The following bullet points list the views of the Senior Tutors regarding professionalism. There were speaking in the introductory podcast to the module ‘The E-learning Professional.’ (H808)
What does it mean to be a Professional (or simply professional)?
* Has been doing it for a long time or hasn’t.
* PhD vs. Undergraduate.
* Has put in the hours or hasn’t.
* Mature or not.
* Experienced or not yet.
* An established field vs. new field.
* Follows standards. vs. No standards followed.
* Part of a professional association. vs. not.
* Part of the UK Higher Education Academy or not.
* Part of a legitimate community or not.
* Committed or not.
* Respectful of learners or not.
* Licensed or not.
* Genuine vs. not.
* Recognised vs. unrecognised.
* Experienced vs. Inexperienced.
* Independent or not.
* Has a technical foundation or doesn’t.
* Takes time or doesn’t.
* Specialist (secretive) vs. Part of the mainstream.
* Enthusiast or not interested enough.
* The professional sports person vs. amateurs.
* Autonomous vs. dependent
* Independent vs. not objective or balanced.
* Part of such a trade association or not.
* Specialist vs. generalist.
* Part of something vs. an outsider.
* Formalised standards vs. none
* Monitored vs. Unmonitored
* Little ‘p’ pr big ‘P.’
To these I would add:
* A Professional had form whereas a non-professional does not.
* Self-taught or received a formal education (HE and beyond)?
I disagree with Gill Kirkup suggestion that only in an established field is something professional. I agree however, with Gill Kirkup’s views regarding ‘respect’.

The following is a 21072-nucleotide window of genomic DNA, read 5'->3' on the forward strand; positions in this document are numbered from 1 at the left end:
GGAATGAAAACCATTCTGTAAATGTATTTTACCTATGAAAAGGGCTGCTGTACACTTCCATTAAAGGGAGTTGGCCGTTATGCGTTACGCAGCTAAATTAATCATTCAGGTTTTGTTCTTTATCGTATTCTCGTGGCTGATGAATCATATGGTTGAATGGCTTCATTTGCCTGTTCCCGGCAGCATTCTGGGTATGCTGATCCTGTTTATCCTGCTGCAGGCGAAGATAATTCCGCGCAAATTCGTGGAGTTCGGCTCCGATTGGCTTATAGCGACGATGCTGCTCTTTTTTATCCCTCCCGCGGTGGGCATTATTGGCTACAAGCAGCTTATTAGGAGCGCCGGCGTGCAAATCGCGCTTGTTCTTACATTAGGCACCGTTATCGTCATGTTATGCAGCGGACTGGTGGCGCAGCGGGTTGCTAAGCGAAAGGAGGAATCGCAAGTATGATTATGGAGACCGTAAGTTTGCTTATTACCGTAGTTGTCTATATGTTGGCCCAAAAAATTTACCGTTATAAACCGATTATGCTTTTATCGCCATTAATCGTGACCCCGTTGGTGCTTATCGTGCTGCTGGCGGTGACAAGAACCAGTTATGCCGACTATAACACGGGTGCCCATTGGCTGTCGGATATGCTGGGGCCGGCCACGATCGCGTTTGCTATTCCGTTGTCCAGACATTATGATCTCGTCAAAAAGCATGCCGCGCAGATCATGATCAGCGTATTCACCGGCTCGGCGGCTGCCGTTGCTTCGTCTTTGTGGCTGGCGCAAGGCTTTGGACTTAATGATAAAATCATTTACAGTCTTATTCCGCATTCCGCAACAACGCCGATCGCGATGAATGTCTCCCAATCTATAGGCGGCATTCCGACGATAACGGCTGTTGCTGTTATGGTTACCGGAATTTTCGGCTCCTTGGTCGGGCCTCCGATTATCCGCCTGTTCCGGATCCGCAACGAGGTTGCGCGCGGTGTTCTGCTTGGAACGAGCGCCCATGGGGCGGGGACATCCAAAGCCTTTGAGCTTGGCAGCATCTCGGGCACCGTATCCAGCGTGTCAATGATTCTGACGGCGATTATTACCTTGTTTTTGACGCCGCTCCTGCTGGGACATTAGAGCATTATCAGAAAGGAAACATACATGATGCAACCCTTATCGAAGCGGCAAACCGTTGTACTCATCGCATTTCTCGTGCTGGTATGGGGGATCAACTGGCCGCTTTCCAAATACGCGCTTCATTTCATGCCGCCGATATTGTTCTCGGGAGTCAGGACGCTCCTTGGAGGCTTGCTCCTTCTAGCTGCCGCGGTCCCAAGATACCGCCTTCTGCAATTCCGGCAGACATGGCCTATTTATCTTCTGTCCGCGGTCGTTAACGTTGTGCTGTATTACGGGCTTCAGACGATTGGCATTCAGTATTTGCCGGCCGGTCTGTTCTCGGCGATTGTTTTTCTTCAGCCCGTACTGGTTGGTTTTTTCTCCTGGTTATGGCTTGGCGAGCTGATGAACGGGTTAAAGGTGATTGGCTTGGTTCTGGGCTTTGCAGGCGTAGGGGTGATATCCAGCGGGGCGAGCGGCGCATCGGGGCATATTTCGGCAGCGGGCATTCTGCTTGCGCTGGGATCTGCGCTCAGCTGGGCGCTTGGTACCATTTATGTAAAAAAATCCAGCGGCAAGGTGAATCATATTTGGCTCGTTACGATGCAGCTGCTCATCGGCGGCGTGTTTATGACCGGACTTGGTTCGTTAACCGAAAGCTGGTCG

I disagree with Robin Goodfellow’s view that a professional must be independent. Being Professional doesn’t mean you can’t also be biased or bigoted.
‘Big P, little p’ is an interesting idea.
Depending on how your measure up, by Chris Jones’s definition, you are either Big P or Little p. Is it the case that a practising lawyer is a Professional, while a painter and decorator can be professional? Is a good lawyer a professional Professional, while a good decorator is simple a professional painter?
The term ‘professional’ is an adjective and a noun.
Anyone can be described as ‘professional,’ (adjective) by dint of their behaviour and experience, however to be a ‘professional’, (noun), various criteria should be met.
Might a professional be defined as someone with ‘qualified confidence in their field?’
Professionals put in the time and effort, and follow rather than ignore guidelines for the community in which they operate. It matters that you are paid for something you are good at; being a Professional implies that you are paid.
A final thought
What’s a professional Professional? The opposite of an amateur Amateur.